Saturday, July 2, 2011

Bipolar, Borderline, Enlightened

This morning my study feels more like a sanctuary than usual. It is dim and threatening rain, a relief after days of bright heat. I had eight hours of healing sleep. There is nothing on our agenda for the whole long weekend but to relax. Our grandson, and his vital energy, are gone. Tashi is relieved - cats are instinctively wary of change. I'm getting there myself.

I want to write somehow about being labeled.

Last night we watched Crazy Wisdom, a wonderful film about the life of Chogyam Trungpa, who brought Tibetan Buddhism to the West. I first knew him as the teacher of Pema Chodron, whom I have never met, but whose books and tapes taught me how to meditate.  Recently my aversion to Trungpa's famous drunkenness and sexual behavior melted away - thank God, my standards are eroding - and I have been studying his talks on my Kindle.  So here came this film, through the Tricycle film festival.

Every psychiatrist I've ever known would feel satisfied that Trungpa Rinpoche was Bipolar and Borderline. You could make that Bipolar with schizoaffective overtones, as he had visions, one famous one in the cave of an ancient Buddhist saint. Add to that Dual Diagnosis - his drinking was legendary.

It is not news to me that the very manifestations that are called Bipolar can be seen in religious terms. I once owned a book called Are you Getting Enlightened or Losing Your Mind?  In the mid-1970's my own behavior during periods of extreme emotions/sensations was labeled "manic," but if I'd been in a knowledgeable Buddhist community it might have been recognized as the heart chakra opening, as an enlightenment experience.  Labels are strictly cultural.  Words have no intrinsic truth.

A wise Buddhist teacher might have had me eat beef, which is grounding, and kept me in dim, quiet rooms, with advanced students being with me, encouraging me to sit silent, to fall asleep, helping me come down.  Other behavior/feelings that hit later would have been labeled not depression, but despair, a spiritual condition long recognized in the Christian tradition, and prominent in Jesus's story. I would been encouraged to keep doing my daily work, to get outside and contemplate nature, to do physical forms like walking meditation, yoga, or tai chi, to sit with my feelings and recognize how they modulate and pass moment by moment. But I didn't have a religious tradition to help me.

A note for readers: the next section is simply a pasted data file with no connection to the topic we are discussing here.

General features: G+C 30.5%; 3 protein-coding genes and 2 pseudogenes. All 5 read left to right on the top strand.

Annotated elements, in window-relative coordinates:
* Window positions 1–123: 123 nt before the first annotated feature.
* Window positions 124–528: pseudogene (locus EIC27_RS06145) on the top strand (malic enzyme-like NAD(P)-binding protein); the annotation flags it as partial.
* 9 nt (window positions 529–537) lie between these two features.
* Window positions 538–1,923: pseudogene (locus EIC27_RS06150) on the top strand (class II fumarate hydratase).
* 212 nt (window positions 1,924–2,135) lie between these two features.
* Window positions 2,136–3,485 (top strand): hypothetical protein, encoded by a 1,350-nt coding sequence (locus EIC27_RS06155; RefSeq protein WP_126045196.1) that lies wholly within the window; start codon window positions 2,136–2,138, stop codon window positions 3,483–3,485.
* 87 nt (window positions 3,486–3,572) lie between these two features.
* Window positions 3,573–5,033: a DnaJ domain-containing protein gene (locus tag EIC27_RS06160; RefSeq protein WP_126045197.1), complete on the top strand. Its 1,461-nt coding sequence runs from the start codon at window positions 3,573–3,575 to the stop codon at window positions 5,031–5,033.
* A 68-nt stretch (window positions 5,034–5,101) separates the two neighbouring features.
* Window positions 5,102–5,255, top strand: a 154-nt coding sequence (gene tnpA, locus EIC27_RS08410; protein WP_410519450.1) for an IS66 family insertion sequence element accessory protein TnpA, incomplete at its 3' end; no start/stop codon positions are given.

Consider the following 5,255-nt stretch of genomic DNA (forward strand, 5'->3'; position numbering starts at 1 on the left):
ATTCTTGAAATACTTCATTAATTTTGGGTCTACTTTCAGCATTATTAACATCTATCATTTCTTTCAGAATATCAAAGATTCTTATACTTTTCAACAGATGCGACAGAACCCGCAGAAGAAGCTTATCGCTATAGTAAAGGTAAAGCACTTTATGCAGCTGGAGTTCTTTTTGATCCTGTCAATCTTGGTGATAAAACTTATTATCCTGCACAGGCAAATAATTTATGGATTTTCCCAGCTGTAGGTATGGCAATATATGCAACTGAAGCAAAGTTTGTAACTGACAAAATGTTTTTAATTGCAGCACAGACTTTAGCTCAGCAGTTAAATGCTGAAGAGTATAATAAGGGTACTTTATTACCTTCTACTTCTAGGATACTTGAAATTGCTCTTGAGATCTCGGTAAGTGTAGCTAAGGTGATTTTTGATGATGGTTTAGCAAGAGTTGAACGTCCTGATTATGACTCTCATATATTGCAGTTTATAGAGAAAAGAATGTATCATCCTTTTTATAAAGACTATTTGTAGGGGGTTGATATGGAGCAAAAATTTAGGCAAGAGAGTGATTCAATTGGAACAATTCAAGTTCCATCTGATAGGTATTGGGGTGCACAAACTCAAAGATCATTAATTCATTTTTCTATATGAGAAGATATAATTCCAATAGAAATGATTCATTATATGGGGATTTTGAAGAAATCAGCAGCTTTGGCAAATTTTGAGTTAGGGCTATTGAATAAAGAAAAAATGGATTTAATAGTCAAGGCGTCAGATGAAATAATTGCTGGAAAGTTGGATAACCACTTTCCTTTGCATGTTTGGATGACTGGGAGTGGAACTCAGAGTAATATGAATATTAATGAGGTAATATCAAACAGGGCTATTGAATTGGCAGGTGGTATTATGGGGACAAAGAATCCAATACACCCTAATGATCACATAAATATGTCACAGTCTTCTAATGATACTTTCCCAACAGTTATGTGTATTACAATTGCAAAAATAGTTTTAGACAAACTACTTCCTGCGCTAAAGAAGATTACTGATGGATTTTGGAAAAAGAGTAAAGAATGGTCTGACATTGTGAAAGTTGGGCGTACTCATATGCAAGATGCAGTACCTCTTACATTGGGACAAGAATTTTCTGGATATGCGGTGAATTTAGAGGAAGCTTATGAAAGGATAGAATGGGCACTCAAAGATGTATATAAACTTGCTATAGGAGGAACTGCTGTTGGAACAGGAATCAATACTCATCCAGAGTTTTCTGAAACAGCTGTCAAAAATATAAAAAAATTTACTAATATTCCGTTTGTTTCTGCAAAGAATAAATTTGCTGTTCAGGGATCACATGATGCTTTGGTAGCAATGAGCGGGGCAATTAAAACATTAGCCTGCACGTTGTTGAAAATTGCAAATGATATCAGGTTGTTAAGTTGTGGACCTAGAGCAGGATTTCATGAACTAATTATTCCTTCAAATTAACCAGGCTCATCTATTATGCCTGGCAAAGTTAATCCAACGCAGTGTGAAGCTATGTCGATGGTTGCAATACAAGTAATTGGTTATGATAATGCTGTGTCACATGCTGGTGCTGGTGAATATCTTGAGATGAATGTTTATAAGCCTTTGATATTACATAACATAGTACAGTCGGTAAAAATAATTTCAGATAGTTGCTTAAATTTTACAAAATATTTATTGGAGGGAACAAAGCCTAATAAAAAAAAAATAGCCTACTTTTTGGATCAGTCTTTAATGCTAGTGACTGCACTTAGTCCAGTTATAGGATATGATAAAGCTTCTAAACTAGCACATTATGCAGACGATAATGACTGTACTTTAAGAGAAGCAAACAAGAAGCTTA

People who are caught by the American mental health system can resist being labeled, or be grateful and hopeful that it will help. In the absence of a good community approach to extreme behavior, medications can help. Equally, they harm. Lithium cost me my kidneys. You don't know what trouble is until your kidneys start failing.  I'm sorry that a good residential training program did not exist, and sorry that very few such programs exist now.

Here is the Buddhist understanding of extreme emotions: you never "are" some thing.  You are a dance or a traffic jam, a bunch of processes that are active as long as your body is alive.  What you call "me" changes all the time.  Labels are a convenience, but we need to understand they are not reality.